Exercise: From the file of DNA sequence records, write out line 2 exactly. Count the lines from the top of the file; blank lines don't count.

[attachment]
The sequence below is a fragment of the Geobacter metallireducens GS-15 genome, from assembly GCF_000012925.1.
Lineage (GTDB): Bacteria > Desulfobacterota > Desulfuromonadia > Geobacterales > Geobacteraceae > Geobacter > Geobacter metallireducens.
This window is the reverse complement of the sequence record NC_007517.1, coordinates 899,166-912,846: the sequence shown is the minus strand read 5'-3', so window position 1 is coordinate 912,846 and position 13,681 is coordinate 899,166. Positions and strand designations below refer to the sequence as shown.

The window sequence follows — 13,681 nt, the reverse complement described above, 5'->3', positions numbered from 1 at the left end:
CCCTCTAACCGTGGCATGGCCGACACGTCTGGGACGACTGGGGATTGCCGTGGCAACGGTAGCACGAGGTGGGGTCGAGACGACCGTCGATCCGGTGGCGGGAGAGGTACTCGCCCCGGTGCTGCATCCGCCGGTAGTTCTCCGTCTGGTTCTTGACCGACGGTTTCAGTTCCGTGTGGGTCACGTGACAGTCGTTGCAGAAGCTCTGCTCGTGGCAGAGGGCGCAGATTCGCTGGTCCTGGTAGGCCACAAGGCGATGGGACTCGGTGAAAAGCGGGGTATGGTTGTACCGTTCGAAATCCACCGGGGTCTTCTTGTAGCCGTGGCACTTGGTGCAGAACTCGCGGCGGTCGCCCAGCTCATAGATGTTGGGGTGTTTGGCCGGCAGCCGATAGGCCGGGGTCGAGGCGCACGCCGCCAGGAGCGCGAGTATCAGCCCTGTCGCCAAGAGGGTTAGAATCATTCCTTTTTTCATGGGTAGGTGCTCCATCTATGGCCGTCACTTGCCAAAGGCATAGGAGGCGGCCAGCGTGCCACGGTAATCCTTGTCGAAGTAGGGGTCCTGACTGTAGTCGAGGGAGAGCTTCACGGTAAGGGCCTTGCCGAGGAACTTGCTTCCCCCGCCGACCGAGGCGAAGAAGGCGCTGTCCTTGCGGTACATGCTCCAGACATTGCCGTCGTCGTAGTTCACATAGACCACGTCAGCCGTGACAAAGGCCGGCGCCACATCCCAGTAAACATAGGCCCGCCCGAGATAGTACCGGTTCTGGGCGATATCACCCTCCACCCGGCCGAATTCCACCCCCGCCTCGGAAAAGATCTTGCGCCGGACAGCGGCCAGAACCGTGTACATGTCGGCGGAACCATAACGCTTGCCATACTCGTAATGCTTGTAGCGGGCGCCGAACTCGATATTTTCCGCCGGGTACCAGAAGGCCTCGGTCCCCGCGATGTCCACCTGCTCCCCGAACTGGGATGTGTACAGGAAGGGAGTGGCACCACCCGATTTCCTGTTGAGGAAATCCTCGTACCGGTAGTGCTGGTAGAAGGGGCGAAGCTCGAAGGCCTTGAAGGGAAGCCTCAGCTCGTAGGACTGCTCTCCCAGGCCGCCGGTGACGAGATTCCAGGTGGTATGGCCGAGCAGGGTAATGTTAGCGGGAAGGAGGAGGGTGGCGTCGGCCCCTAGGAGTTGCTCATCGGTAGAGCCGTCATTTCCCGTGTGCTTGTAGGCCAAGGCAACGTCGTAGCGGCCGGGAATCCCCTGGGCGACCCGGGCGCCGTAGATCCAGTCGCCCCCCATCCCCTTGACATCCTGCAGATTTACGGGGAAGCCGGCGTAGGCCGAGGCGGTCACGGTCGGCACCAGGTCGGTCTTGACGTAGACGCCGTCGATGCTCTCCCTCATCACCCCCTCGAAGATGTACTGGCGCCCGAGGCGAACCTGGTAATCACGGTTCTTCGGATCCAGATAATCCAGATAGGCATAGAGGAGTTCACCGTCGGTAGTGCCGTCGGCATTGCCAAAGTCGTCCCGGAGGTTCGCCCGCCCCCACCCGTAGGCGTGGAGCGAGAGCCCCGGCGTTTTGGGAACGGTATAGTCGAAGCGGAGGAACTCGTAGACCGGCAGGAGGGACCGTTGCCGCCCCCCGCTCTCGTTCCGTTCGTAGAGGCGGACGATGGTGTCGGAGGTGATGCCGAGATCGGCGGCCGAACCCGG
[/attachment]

Lineage (GTDB): Bacteria > Desulfobacterota > Desulfuromonadia > Geobacterales > Geobacteraceae > Geobacter > Geobacter metallireducens.